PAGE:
What is trending in the market at the minute? Corporations want their staff to be more entrepreneurial. And being an entrepreneur, start-up or freelancer is fashionable these days.
Technology has changed customer behavior and, with it, working patters. The next generations are tech savvy and highly demanding customers, have information at their fingertips 24/7, check out the competition via the web, and buy anywhere, anytime, using apps on smartphones.
Multinationals are trying to adapt to this shift by bringing in organizational behaviour consultants, implementing lean management and production, reducing costs by relocating or outsourcing, training their existing staff pool to do new jobs, or redesigning existing projects using agile process management.
Corporations want their staff to think and act fast. To be creative, connect the dots, think strategically, produce “glocally”, and fail fast before issuing an improved version of the new product or service. Some companies go as far as taking whole departments out of their office buildings so that they can flourish in an SME, high-tech environment.
Meanwhile, incubators are popping up everywhere, and both corporations and governments are subsidizing start-ups. It is good for business, boosting new business makes business sense and it certainly is politically correct.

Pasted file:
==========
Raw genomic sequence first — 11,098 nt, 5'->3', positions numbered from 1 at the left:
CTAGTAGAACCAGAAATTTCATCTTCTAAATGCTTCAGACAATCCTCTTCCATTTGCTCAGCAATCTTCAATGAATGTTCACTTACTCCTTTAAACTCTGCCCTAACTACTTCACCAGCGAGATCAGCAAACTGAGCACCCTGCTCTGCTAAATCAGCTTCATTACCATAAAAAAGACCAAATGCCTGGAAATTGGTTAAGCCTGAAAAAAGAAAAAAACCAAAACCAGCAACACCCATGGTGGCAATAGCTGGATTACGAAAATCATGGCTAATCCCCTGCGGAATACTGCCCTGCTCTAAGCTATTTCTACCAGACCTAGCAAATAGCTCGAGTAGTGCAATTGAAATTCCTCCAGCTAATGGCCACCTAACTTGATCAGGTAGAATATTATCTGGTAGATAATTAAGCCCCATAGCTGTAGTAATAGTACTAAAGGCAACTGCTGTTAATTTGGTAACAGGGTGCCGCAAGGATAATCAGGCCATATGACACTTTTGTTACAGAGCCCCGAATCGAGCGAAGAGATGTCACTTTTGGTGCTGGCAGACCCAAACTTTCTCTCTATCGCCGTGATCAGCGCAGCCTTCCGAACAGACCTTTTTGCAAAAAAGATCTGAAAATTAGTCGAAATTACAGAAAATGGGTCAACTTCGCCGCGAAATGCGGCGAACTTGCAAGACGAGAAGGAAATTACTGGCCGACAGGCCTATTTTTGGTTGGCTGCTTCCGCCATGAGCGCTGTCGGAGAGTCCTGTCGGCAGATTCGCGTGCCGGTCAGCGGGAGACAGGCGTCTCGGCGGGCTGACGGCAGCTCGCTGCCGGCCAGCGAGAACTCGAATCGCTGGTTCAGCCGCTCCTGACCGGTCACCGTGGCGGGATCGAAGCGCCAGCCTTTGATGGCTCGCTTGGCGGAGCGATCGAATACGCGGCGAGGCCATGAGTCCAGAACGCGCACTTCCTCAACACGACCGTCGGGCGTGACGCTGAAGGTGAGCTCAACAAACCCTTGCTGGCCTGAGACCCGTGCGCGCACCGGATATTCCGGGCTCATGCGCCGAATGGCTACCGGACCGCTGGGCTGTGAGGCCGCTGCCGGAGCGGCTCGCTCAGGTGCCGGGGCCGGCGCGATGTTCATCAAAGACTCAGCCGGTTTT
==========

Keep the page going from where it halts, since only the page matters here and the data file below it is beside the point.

Entrepreneurs and start-ups trying to get business off the ground have a can-do attitude. They work endless hours on their projects, they are solutions-orientated and open-minded. They are assertive and great at networking and selling their pitch. And this is how big corporations would like their employees to be.
There is, however, a catch-22 situation. Doing business with large companies or governmental institutions means you have to deal with procurement rules. If governments and multinationals were really keen on doing business with start-ups and freelancers they should ease up their procurement rules
And by real entrepreneurs I’m referring to the individuals who set up their own business, and depend on it for a living.
Those who have invested all their savings, turned their garage into an office or are working from the kitchen table. Those who leave corporations because they are fed up of office politics, poor management, boring jobs, glass ceilings or who have a business idea that they cannot wait to take to the market.
Employees who are paid to think and act as start-ups will, as usual, get their salary at the end of the month. So will all the people on the company boards, the procurement department staff, and the civil servants who award the grants.
Notice the difference?
Freelancers and start-ups cannot make a living if their invoices get paid 45–90 days after the work is done. No matter how entrepreneurial you are, you cannot get public sector contracts or aspire to do projects for Fortune 500 corporations unless you have savings or a very solid new business pipeline.
It might sound silly, but it’s that simple.
Procurement rules stifle entrepreneurship.
If governments, public institutions and companies want to promote the start-up-can-do-attitude in the long-term and on a sustainable basis, they should not only give subsidies or fund incubators, they should also seriously start considering changing their procurement rules and making them SME- friendly.